Germany's $263 Billion Renewable Energy Shift
Germany takes on a massive $263 billion renewable energy program, aiming to replace its 17 nuclear reactors with solar and wind power.
Chancellor Angela Merkel has announced plans to build offshore wind farms in an area six times the size of New York City, erecting power lines that could stretch from London to Baghdad. Working on overcoming technical hurdles, Stephan Reimelt, CEO of General Electric Co.'s energy unit in the country, will experiment with new systems and policies in the process.
“Germany is like a big energy laboratory,” Reimelt said in an interview with Bloomberg. “The country has a political and societal consensus to drop nuclear power but lacks a clear technological solution.”
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In the biggest energy shift in Germany's history since WWII, some of the world's largest renewable energy companies are already on board, including Suntech Power Holdings Co., the world's largest solar panel maker, and Vestas Wind Systems, the largest maker of wind turbines.
As great of a challenge as the project is, it could drastically change the power markets throughout Europe. Since clean energy has a priority over fossil fuels, wind and solar power coming onto the grid will undermine the economics of other sources of energy. If the country succeeds, however, it could serve as a model for countries around the world. If it fails, the political and economical consequences could be detrimental.
Norbert Roettgen is involved in managing the nation's transition in reaching a target of generating 35 percent of its power from renewables by 2020.
“The energy transformation is the biggest modernization and infrastructure project in the coming decade,” Roettgen said in a televised speech on March 11. “Whether other countries follow our model will depend on whether we succeed.”
Sungrow links Europe's largest energy storage plant to grid
Europe's largest energy storage project, the 100MW/100MWh Minety plant featuring Sungrow's 1500V energy storage system solutions, has been successfully connected to the UK grid.
The UK experienced the most debilitating blackout in nearly a decade in August 2019. The incident exposed the serious lack of frequency regulation of the national grid and demonstrated that the construction of energy storage projects that can regulate the frequency of the grid in a timely fashion should be prioritised. The Minety project, which began at the end of 2019, considerably mitigates the problem and is designed for facilitating grid stability and maximising renewable energy utilisation.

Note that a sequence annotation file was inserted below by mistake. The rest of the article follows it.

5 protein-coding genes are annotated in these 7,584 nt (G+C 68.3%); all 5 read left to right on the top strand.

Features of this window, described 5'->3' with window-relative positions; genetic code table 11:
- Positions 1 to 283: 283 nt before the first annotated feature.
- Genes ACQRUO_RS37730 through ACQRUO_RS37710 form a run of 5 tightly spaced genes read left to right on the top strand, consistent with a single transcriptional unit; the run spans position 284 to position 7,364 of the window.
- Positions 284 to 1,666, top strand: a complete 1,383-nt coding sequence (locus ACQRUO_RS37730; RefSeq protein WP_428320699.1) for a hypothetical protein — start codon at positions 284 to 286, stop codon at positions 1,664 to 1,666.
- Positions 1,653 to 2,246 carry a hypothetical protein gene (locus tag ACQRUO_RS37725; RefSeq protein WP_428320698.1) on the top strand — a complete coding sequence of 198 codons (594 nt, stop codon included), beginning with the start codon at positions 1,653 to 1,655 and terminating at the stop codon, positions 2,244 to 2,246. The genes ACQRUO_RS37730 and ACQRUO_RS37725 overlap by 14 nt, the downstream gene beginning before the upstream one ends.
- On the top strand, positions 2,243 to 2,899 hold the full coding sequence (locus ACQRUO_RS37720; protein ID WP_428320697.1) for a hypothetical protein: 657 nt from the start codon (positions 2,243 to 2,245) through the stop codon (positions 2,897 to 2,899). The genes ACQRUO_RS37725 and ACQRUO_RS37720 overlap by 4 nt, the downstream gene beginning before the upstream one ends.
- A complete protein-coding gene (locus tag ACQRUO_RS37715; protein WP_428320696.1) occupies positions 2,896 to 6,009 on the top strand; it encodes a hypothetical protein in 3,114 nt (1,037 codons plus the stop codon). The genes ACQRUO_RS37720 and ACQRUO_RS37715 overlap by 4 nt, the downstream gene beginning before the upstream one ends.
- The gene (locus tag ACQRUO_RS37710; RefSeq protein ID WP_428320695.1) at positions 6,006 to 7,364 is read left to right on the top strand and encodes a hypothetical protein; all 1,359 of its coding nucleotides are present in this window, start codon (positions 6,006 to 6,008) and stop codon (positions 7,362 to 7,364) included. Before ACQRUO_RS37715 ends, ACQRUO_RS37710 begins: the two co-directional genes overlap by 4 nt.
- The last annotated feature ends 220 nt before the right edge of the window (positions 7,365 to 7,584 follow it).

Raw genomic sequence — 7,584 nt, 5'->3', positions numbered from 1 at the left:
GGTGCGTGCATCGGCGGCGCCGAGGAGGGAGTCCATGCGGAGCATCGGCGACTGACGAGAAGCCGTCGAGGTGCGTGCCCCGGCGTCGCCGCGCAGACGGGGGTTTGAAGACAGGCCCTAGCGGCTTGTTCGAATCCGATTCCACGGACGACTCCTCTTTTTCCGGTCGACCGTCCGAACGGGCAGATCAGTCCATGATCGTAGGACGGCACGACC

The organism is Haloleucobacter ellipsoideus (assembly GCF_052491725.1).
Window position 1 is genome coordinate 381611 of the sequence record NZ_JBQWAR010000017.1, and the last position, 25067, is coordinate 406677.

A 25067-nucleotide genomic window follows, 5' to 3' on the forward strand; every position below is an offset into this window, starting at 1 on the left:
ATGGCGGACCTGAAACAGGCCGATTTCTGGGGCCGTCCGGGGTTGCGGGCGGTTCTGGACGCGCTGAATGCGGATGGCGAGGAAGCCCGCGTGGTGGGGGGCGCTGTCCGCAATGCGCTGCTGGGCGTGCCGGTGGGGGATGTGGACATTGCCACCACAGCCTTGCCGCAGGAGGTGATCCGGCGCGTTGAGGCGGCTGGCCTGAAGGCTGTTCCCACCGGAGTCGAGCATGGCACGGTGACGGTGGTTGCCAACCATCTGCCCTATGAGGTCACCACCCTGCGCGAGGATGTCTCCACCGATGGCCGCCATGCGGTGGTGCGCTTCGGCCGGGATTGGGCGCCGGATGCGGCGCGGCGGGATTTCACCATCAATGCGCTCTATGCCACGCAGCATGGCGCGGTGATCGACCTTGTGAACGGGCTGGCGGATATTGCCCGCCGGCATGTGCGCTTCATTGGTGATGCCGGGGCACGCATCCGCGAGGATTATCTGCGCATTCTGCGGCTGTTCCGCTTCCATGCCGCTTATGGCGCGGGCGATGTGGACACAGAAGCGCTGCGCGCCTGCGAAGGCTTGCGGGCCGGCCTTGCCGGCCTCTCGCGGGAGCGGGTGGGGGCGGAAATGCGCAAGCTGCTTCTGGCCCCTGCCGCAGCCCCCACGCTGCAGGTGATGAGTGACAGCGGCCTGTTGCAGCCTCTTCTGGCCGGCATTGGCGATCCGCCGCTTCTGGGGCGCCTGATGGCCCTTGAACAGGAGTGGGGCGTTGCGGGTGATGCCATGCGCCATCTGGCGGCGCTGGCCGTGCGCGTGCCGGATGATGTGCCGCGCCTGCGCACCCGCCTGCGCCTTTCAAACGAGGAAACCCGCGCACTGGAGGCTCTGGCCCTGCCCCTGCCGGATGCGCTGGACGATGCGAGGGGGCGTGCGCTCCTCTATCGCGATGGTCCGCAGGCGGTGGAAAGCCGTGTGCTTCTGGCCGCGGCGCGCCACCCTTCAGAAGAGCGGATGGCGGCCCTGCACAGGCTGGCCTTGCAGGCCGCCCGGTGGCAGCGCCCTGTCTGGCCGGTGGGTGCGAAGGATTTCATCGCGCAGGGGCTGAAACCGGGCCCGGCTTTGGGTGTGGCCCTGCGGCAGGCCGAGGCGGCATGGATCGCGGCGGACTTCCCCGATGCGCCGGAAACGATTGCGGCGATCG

Sungrow supplied both NCM and LFP battery energy storage system solutions featuring high integration, which minimise the footprint, slash the commissioning duration and significantly reduce the system cost by 5%. The solution well meets the latest UK frequency regulation requirement called dynamic containment - requesting the plant to respond to the power instruction of the grid within 1 second, making the project one of the rare 30% of the UK's storage plants equipped with this function.
"We are proud of being part of this landmark project, offering solutions with extreme efficiency and safety while in compliance with the stringent UK grid codes," said James Wu, Vice President of Sungrow, which shipped more than 800MWh of energy storage systems in 2020.
Battery storage capacity in the UK is likely to heavily increase as move towards operating a zero-carbon energy system. At the end of 2019 the GB battery storage capacity was 0.88GWh. National Grid forecasts it could be as high as 2.30GWh in 2025.
Global energy storage updates
TEVOCS has announced the launch of a powerful series of universal portable power stations that provide reliable power for off-grid situations, travel, home backup and more. With an impressive 2080WH capacity and 2000W output, the TEVOCS power station is billed as 'the ultimate power station for modern life' and is available here.
Enlight Renewable Energy has completed the acquisition of 90.1% of the holdings in Clēnera LLC, a leading and seasoned company in the field of initiation, development, construction and operation of solar energy and energy storage projects in the United States.
Last month Canadian Solar Inc. was awarded the first utility-scale battery storage project in Colombia of 45 MW/45 MWh. The project was awarded in the public tender launched by Colombia's Ministry of Energy and Mines, via its affiliate UPME, the Mining and Energy Planning Unit.